"It [the State] has taken on a vast mass of new duties and responsibilities; it has spread out its powers until they penetrate to every act of the citizen, however secret; it has begun to throw around its operations the high dignity and impeccability of a State religion; its agents become a separate and superior caste, with authority to bind and loose, and their thumbs in every pot. But it still remains, as it was in the beginning, the common enemy of all well-disposed, industrious and decent men." ~ H.L. Mencken
Might Makes Right (or Left)
President Bush arrived in Chile last week for the Asia-Pacific Economic Cooperation Summit in the midst of protest. Signs were held up in the crowds numbered in the tens of thousands: "Bush, you stink," and "Terrorist Bush," as chants broke out: "Bush, listen: Chile is not for sale!" and "Bush, fascist, thief, murderer!" Police of course were present and doused the "unruly mob" with water cannons, in attempts to control and disperse the protesters. Bush's recent reelection along with the protest on the streets of Santiago are reminiscent of a titanic struggle between left and right that took place in Chile between 1970 and 1990. Every American remembers (or is constantly reminded of) the events of September 11th 2001, but few recall the events in Santiago de Chile on September 11th, 1973. On that day, Salvador Allende, the "democratically" elected Marxist president of Chile, was overthrown by a military coup. In 1970, Chileans went to the polls and handed a narrow victory to Allende, who garnered 36.29%, besting his nearest opponent by a mere 1/2 percent of the vote (no lawyers, no recount). Mr. Allende interpreted this victory as a mandate (sound familiar?) and set out to destroy his country by implementing Marxist economic measures. He "nationalized" (the PC term for stealing with a barrel of a gun) industries and banks, while inviting his friend Fidel Castro, who really knows how to run an economy (into the ground), to spend a month in Chile. By 1973, the 64 percent of Chileans who were not part of Allende's "mandate" were becoming extremely impatient with his Marxist economic disaster. Sensing the dissatisfaction with his rule, Allende did what any good aspiring dictator would do, he armed his supporters and sought to make strong alliances with elements within the nation's military. Unfortunately for him, others in the Chilean military suspected that he was plotting against them, and they staged a successful coup. While the presidential palace was being bombed, Allende the consummate politician found time to make radio speeches, full of the usually empty political campaign rhetoric. Allende was allegedly found dead. He had shot himself with a machine gun, it seems that he was not just a terrible president, but a lousy shot too.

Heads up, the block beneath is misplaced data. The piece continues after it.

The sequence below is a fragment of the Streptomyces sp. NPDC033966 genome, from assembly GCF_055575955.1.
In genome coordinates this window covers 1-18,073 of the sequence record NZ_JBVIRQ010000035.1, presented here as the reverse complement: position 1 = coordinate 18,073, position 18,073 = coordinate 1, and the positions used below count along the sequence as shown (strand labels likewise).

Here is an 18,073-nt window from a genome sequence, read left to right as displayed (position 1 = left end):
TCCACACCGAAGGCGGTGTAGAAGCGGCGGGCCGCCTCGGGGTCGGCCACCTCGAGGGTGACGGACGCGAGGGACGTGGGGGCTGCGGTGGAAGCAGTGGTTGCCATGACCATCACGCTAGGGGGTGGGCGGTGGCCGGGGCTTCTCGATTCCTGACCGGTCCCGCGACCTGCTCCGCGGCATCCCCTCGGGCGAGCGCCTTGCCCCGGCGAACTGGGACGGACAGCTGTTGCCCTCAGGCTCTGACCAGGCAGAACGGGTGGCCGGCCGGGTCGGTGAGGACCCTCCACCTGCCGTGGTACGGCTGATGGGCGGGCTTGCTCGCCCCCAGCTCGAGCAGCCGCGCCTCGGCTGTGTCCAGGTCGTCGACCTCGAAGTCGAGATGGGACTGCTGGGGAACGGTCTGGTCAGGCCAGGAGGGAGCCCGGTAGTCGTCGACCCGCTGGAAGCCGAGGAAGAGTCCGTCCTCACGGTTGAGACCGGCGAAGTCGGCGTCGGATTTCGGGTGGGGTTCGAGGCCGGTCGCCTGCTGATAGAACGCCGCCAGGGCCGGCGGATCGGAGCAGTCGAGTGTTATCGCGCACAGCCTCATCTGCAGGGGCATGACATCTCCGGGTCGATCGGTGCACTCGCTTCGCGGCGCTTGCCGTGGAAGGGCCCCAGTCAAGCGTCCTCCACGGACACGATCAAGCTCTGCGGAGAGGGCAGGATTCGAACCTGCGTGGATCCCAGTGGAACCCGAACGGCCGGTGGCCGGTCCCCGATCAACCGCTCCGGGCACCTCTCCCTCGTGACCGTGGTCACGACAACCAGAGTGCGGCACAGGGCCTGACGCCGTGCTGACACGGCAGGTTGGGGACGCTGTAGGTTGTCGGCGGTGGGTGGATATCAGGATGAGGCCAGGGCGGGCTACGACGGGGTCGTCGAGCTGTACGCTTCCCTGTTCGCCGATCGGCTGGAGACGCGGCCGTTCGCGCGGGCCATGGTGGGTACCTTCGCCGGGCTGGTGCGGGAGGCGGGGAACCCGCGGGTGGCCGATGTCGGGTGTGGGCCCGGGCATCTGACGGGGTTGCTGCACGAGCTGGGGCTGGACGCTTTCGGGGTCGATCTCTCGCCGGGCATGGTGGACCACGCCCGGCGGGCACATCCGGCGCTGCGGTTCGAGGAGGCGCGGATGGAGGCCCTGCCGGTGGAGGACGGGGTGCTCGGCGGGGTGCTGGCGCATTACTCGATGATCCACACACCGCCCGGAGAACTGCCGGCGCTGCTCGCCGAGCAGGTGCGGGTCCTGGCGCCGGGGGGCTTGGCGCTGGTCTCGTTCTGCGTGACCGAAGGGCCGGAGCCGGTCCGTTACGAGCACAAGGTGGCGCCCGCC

General Augusto Pinochet emerged as leader of the military junta that took power after the coup. Milton Freidman and the "Chicago Boys" were invited to help implement new economic policies in Chile (marked improvement compared to Fidel Castro). Taxes on wealth and profit were eliminated, as was the minimum wage. The country's pension program (AKA Social Security) was privatized, as were the previously "nationalized" banking and copper industries. But despite the liberal policies implemented in the field of economics, individual rights suffered greatly under General Pinochet's rule.
The "Chilean Miracle," as the economic turnaround is described, was accompanied by some twisted magic tricks (disappearing acts.) Over three thousand Chileans were murdered or just simply "disappeared" during military rule in Chile. Torture and arrest of civilians without the benefit of due process was rampant. In 1989, after losing a plebiscite with only about 30% support for his rule (almost a mandate in Allende's book), the "good" general decided to step down and relinquish "some" of his power. Chile's democratic heritage was returned and the masses went back to electing candidates who promised lots of freebies (at someone else's expense, of course).
Struggles similar to the one in Chile between 1970 and 1990 have been played out throughout human history. Every US election brings us two unpalatable choices, yet people still waste a perfectly good hour (or two) casting a vote for what they perceive as a lesser evil. You can have the Patriot Act with a side of lower taxes, higher debt and a needless war in Iraq for dessert, or the Patriot Act with a side of higher taxes, more social spending and a needless war in Iraq for dessert (low carb, of course). Is this the best humanity has to offer? A powerful leviathan than can take your money and/or your life. Is man capable of individual rule, or does he fear and loath self reliance to the point that it too must be rammed down his throat with a barrel of a gun (much like "democracy" in Iraq)?
Does right make might? Apparently not. Might may not make right, but it does go a long way in procuring power. As sociopathic Nietchzean Supermen (like Allende and Pinochet or Bush and Kerry)) lead the battle between "left" and "right" for power over a complacent mankind, freedom, individual rights and common sense lay on the earth asphyxiated and moribund.